Managing Disruption through Strategic Succession Planning

Planning for succession must now be a part of any company’s long-term strategy, especially given the current business environment’s constant change. When founders leave, a significant gap is left behind that may be challenging to fill. Businesses must therefore have a written succession plan in place. Businesses can lessen the disruption in the ways outlined below.

Proactively identify potential leaders

Businesses should actively seek out applicants with the experience, education, and expertise to fill critical positions. This can be a lengthy procedure, so early preparation is key. This way, businesses may give potential leaders a fair shot at learning the ropes.

The following are some procedures that businesses can implement:

  • Identify the most important positions and the most qualified candidates to fill those roles;
  • Find possible leaders using a variety of means (performance reviews, talent assessments, employee referrals);
  • Create and carry out training programs, offer possible leaders experience in a variety of roles, and track their development.

Create a development plan

The goal of this plan is to detail the actions that will be performed to train possible leaders to take over the position. There should also be a schedule for when the learning and improvement will occur. Doing so helps businesses guarantee they have capable people on hand to fill important positions and lessens the chance of a leadership void.

Other procedures that businesses can implement include the following:

  • Draft a training program defining the necessary knowledge and expertise for any potential leaders;
  • Provide a timetable for when various forms of education and growth will take place;
  • Offer them chances to both learn from and contribute to the efforts of their peers.

Communicate the plan

In order for everyone to comprehend the plan and how it will influence the business, this communication needs to be transparent, clear, and brief.

Moreover, businesses might use the following procedures:

  • Prepare a strategy for informing relevant parties of the succession plan’s existence and status at predetermined intervals;
  • Use a wide range of channels, from company-wide emails to town hall meetings to one-on-one talks with important stakeholders;
  • Assist stakeholders with any queries or worries they might have regarding the plan.

Provide training and development opportunities

Potential leaders should be given the opportunity to gain the expertise and training they’ll need to succeed in the position once the current incumbent departs. A leadership void can be avoided and the likelihood of success increased if businesses take this strategy.

Organizations can benefit from the following additional procedures:

  • Provide future leaders with educational opportunities, mentorship, and coaching;
  • Provide potential leaders the chance to obtain hands-on experience in many departments.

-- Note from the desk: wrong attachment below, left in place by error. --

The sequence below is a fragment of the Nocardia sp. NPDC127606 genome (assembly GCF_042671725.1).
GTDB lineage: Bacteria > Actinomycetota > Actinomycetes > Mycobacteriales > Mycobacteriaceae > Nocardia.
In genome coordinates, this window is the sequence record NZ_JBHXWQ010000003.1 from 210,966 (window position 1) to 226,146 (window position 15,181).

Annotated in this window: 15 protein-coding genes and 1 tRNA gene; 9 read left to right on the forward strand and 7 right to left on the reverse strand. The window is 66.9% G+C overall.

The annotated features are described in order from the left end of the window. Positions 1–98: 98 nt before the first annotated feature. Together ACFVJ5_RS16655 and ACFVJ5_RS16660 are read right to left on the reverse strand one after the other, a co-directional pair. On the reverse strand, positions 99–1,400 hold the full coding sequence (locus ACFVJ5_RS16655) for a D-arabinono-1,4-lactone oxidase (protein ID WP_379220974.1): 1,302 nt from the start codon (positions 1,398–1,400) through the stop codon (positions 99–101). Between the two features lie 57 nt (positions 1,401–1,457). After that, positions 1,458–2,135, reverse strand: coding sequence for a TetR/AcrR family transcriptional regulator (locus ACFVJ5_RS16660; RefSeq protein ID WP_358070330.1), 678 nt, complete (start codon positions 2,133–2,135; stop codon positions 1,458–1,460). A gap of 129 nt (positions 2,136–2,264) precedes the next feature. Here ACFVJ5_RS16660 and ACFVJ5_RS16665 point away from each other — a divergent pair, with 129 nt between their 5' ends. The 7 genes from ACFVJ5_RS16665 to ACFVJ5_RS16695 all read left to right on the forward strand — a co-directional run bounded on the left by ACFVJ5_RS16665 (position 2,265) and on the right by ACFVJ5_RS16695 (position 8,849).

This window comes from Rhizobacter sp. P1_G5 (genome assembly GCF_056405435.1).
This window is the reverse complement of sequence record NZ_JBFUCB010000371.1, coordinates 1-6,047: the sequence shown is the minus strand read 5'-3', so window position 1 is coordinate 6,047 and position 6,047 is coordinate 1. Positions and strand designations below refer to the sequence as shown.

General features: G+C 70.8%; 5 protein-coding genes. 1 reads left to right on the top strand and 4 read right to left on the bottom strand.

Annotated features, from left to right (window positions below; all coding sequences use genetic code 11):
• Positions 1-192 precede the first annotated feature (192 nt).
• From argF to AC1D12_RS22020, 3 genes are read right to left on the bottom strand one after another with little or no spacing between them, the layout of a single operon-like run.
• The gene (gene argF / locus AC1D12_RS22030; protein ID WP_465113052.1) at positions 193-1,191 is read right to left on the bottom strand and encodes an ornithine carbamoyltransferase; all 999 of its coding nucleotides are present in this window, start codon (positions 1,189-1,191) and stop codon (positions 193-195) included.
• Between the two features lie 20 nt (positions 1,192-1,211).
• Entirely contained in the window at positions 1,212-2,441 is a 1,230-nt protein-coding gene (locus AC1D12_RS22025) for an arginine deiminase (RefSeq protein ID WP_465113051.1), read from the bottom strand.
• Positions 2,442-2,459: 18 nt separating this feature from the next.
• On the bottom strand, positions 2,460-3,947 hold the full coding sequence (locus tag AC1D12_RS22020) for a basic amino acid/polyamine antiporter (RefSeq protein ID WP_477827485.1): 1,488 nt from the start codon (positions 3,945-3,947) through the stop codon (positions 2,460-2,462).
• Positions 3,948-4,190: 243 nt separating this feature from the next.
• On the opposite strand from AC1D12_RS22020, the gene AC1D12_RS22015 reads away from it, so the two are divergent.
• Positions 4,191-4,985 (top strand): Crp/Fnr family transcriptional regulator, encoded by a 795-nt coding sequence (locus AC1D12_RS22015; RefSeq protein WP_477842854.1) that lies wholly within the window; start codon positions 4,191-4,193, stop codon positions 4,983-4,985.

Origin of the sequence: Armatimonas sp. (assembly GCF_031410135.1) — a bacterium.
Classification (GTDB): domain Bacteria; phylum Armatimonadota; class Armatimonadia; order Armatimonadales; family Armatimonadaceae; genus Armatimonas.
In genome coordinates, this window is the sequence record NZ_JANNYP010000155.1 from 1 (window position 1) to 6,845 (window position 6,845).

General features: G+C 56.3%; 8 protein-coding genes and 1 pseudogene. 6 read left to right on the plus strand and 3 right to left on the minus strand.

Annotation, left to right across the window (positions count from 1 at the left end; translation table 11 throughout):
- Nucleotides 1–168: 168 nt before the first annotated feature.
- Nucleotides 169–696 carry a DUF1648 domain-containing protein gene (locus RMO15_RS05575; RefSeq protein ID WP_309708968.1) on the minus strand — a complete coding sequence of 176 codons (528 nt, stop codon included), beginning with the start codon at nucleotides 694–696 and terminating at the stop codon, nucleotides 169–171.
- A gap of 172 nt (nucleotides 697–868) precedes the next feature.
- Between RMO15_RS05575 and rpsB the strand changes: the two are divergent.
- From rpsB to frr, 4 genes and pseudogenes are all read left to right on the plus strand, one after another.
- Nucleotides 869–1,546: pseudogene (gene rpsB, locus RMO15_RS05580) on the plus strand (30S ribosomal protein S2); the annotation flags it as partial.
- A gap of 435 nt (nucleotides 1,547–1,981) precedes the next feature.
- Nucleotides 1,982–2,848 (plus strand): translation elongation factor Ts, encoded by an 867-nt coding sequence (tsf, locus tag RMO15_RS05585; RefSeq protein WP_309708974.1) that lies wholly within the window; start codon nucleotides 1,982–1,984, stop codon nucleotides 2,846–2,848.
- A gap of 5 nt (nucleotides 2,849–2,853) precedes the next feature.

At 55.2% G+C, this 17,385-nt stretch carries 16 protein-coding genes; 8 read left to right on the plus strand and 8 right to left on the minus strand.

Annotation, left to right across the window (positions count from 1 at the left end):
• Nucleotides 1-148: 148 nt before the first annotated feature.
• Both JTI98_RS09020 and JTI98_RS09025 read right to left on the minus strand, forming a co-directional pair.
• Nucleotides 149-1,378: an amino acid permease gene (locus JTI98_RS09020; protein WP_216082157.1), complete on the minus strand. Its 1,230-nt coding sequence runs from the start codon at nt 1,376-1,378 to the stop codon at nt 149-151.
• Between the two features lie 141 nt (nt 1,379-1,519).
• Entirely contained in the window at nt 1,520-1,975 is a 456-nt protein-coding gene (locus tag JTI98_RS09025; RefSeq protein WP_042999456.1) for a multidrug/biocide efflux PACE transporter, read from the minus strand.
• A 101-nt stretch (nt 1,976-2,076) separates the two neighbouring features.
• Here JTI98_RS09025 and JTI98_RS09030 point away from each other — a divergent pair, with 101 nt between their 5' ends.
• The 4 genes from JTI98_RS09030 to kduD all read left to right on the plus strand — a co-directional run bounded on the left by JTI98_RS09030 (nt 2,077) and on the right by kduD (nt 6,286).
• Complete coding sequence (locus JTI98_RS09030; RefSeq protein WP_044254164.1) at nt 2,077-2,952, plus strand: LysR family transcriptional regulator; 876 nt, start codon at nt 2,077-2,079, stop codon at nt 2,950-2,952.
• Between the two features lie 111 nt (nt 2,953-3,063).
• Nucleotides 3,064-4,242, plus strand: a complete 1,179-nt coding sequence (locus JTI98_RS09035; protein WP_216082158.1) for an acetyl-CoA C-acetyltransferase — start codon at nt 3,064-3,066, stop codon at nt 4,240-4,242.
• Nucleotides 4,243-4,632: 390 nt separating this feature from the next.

Test the plan

The company should check in on the possible leaders frequently to see how they’re doing and make any necessary revisions to the strategy if needed. Doing so helps businesses get ready for future changes in leadership.

Other procedures that businesses can implement include the following:

  • Track the growth of potential leaders using performance metrics and other objective criteria;
  • Keep the succession plan in line with the company’s objectives by conducting frequent assessments of its present and future needs;
  • Make sure the plan holds up in the real world by testing it often.

Consider external candidates

While promotion from within is usually the best course of action for succession planning, it is equally vital to look beyond the company for potential leaders. This might be beneficial because it can introduce new ideas and expertise to the position. Candidates from outside the company may have relevant experience from other sectors or organizations.

Here are some extra procedures that businesses might implement:

  • Seek for potential individuals from within and without the organization;
  • Assess each applicant using the same criteria and in a consistent manner;
  • Assume external applicants’ cultural fit.

Involve the current leader

To avoid chaos during a change in leadership, we should look for potential leaders, provide them with training and development opportunities, and share the plan with stakeholders while seeking their input.

The following are some extra procedures that businesses can implement:

  • Get the present leader involved in brainstorming and rating their performance;
  • Help the present leader by giving them the tools they need to create training and development opportunities;
  • Recommend that the existing leader share the proposal with interested parties.

Be transparent

Businesses should be forthright and honest about the procedure and its effects. Facilitating trust and confidence among stakeholders, including employees, shareholders, and consumers, is important for a successful transition.

The following are some extra procedures that businesses can implement:

  • Share the succession planning strategy openly and honestly with everyone who has an interest in it;
  • Regular reports on the plan’s development and any necessary tweaks or fixes are requested;
  • Get people involved to give their thoughts and opinions.


In today’s unpredictable corporate environment, succession planning has never been more crucial. By proactively identifying potential leaders, creating a development plan, providing training and development opportunities, testing the plan, and being transparent, companies can minimize disruption when company founders move on.